This can be simulated by soaking your feet into ice cold water for about 3 minutes.
Because of the cold temperature, the pressure sensors on the foot sole begin to lose sensitivity.
# Pay Attention to Your Forward-Moving Foot
If your forward-moving foot hit something, your body will be off-balance causing you to fall or trip.
Well, it’s a matter of common sense to always have your eyes on path and watch where you are going.
Remember the old adages – “Prevention is better than cure”,
“An ounce of prevention is worth a pound of cure”,
“Look before you leap” etc.
But that’s not the only problem.
Here are the other two major reasons why you stumble while walking.
1. Your forward-moving foot is pointed down.
If your foot is pointed down while making a step, then you are more prone to falling.
To avoid this, your forefoot or toes should be flexed upwards as shown on the image below.
Flex Your Toes Upward while Walking
2. You walk like a pendulum.
The height of your step can greatly increase your risk of falling.
To prevent this, your forward-moving foot must be higher off the ground (at least 5 cm) while the knee is raised high as shown on the image below.
Proper Height of Foot When Making a Step
Actually, all the mechanoreceptors located throughout your body as well as the soles of your feet are sending information to the brain that include muscle contractions and joint angles.
When this information is not transmitted well to your brain, which happens as you get older, then the movement will get weak or ineffective making it hard for you to maintain your foot higher off the ground.
## How to Prevent Yourself from a Fall, Trip, or Slip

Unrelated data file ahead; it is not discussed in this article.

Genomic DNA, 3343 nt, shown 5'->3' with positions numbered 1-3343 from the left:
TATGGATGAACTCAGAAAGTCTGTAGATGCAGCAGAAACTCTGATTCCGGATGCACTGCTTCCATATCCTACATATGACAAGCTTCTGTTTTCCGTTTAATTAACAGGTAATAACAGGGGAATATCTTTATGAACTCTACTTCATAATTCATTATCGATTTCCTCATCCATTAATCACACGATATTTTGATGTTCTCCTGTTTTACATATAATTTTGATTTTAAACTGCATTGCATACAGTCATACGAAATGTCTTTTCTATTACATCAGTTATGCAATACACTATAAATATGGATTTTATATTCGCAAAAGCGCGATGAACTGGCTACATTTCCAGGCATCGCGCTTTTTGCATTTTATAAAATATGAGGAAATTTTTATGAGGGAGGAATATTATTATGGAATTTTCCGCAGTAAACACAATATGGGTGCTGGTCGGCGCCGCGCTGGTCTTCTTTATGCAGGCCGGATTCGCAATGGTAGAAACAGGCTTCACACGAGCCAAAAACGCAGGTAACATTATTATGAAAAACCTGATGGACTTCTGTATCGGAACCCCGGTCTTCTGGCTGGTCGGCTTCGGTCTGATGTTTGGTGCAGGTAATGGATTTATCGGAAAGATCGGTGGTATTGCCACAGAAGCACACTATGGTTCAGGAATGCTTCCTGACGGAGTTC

1. Keep Your House Clean
There are a lot of things in your house that can contribute to clutters that can cause you to trip or fall.
Always make sure to put away or store properly all personal belongings and other unnecessary things even if it is only a newspaper, remote control, and laundries scattered on the floor or carpet.
2. Stretch Your Feet and Ankles
You might think that your feet do not need exercise or stretching compared to other parts of your body, but in reality, feet stretching exercise can really help your feet maintain balance.
3. Keep Your House Warm and Ensure Adequate Lighting
Cold muscles and pressure sensors work less well and are less responsive to signals.
A decreased temperature will also cause your muscles to have less strength and less flexible, which can lead to accidents.
Always try to keep your house warm or wear proper clothes and footwear, especially during winter or cold weather.
Since most falls occur indoors, make sure your house has adequate lighting.
About the author:
Junji Takano is a Japanese health researcher involved in investigating the cause of many dreadful diseases. In 1968, he invented PYRO-ENERGEN, the first electrostatic therapy device for electromedicine that effectively eradicates viral diseases, cancer, and diabetes
Researchers challenge double mastectomy
Survival rates akin to other procedures
September 2, 2014
By Mackenzie Carpenter / Pittsburgh Post-Gazette
More and more women are choosing to aggressively treat a cancer diagnosis in one breast with a double mastectomy, but new research says that won’t make a difference in long-term survival rates.